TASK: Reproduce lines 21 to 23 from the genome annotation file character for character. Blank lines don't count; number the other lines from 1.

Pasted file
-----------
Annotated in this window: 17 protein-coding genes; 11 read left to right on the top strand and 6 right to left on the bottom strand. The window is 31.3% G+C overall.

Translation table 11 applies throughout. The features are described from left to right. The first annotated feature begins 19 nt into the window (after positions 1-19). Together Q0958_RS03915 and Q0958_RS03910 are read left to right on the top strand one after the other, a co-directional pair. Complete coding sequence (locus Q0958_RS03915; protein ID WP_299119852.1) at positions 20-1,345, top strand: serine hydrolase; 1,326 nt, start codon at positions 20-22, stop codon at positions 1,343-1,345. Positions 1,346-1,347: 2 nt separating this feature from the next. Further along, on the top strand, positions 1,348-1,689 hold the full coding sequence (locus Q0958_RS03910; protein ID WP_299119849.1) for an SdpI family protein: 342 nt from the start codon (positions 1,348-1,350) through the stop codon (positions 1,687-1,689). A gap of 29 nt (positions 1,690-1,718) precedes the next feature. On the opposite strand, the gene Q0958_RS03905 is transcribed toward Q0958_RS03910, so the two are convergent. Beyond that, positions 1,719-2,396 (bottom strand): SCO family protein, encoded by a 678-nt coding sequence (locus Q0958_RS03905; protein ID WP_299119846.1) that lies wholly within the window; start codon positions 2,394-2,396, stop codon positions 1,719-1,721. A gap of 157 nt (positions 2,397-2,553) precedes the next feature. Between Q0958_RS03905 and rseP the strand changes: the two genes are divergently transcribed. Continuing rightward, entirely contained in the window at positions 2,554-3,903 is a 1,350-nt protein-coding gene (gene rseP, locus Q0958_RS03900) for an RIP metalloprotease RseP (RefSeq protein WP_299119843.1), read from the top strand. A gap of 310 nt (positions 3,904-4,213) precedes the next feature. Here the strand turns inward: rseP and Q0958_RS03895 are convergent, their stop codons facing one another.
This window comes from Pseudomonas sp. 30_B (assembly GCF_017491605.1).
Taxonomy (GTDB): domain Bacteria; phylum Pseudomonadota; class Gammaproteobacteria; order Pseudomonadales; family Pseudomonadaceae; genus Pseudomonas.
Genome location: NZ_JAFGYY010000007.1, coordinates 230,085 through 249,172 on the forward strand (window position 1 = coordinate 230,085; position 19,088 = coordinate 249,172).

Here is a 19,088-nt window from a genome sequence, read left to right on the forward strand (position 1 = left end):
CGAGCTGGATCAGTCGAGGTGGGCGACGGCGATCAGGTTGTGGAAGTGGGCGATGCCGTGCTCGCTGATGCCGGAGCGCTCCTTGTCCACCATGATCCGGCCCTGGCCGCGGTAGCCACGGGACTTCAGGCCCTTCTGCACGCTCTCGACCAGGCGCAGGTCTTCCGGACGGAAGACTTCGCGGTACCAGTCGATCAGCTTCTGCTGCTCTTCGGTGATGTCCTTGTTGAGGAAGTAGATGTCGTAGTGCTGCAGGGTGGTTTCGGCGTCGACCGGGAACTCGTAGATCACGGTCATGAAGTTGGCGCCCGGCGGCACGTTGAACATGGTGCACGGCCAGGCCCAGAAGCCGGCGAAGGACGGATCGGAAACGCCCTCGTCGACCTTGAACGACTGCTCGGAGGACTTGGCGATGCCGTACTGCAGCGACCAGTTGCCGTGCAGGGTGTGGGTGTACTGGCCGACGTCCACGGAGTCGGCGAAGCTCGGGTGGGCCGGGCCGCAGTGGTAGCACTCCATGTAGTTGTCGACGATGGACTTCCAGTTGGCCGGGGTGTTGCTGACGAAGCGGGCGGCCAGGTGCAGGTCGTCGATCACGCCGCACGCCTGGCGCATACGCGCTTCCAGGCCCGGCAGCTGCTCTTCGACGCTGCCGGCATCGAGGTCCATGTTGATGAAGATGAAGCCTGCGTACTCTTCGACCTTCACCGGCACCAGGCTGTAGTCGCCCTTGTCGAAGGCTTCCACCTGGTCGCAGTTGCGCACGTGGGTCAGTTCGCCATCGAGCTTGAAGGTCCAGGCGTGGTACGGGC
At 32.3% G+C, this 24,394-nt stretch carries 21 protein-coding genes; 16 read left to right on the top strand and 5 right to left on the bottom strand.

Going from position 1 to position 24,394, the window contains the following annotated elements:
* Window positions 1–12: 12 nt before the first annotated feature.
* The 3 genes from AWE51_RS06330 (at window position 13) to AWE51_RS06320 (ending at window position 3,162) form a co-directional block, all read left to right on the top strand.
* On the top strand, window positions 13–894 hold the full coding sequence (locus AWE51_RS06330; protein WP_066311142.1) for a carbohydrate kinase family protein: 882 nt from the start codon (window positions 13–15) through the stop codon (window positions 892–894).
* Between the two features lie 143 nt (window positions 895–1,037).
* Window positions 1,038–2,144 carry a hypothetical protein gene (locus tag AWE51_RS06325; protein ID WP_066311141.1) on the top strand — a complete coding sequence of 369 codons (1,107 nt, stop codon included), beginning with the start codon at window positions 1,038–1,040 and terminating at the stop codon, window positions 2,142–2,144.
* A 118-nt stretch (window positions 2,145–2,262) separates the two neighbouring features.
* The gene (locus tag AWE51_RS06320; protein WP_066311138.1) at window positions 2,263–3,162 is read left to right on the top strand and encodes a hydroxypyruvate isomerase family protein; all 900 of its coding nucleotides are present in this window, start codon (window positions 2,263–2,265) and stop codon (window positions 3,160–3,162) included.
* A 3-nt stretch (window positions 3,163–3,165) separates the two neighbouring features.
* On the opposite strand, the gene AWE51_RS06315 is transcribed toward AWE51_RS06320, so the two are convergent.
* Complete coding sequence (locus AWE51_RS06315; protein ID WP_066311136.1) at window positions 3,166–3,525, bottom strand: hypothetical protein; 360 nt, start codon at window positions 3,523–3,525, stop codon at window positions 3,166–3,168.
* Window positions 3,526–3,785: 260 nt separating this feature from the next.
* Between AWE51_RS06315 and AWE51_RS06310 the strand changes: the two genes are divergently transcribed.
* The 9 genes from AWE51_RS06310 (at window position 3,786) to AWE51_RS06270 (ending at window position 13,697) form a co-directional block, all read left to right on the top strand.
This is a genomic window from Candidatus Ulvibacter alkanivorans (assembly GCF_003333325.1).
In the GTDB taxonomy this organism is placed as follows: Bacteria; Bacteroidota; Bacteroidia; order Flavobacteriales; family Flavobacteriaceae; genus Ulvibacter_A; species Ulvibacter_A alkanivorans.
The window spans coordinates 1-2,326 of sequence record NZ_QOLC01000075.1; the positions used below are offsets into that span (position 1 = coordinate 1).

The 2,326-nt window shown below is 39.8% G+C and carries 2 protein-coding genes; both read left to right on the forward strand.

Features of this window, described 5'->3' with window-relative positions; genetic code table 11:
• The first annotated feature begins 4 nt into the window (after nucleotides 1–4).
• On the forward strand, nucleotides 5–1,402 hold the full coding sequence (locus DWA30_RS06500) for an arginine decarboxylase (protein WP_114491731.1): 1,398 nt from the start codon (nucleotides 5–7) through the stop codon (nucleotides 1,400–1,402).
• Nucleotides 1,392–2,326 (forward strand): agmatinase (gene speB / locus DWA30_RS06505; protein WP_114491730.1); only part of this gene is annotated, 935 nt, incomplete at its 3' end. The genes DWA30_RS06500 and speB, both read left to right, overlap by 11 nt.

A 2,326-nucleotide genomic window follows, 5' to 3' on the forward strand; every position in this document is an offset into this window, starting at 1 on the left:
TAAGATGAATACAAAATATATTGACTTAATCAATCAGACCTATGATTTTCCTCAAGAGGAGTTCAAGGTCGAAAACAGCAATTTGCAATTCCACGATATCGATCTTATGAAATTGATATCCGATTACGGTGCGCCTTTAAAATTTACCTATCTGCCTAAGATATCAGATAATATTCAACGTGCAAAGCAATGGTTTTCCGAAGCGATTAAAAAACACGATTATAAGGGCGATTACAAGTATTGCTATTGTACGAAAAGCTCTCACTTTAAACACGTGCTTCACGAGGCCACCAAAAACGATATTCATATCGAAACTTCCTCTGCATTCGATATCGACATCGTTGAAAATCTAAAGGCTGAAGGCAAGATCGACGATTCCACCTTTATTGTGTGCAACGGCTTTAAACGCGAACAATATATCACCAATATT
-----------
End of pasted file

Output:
* Between AWE51_RS06315 and AWE51_RS06310 the strand changes: the two genes are divergently transcribed.
* The 9 genes from AWE51_RS06310 (at window position 3,786) to AWE51_RS06270 (ending at window position 13,697) form a co-directional block, all read left to right on the top strand.
This is a genomic window from Candidatus Ulvibacter alkanivorans (assembly GCF_003333325.1).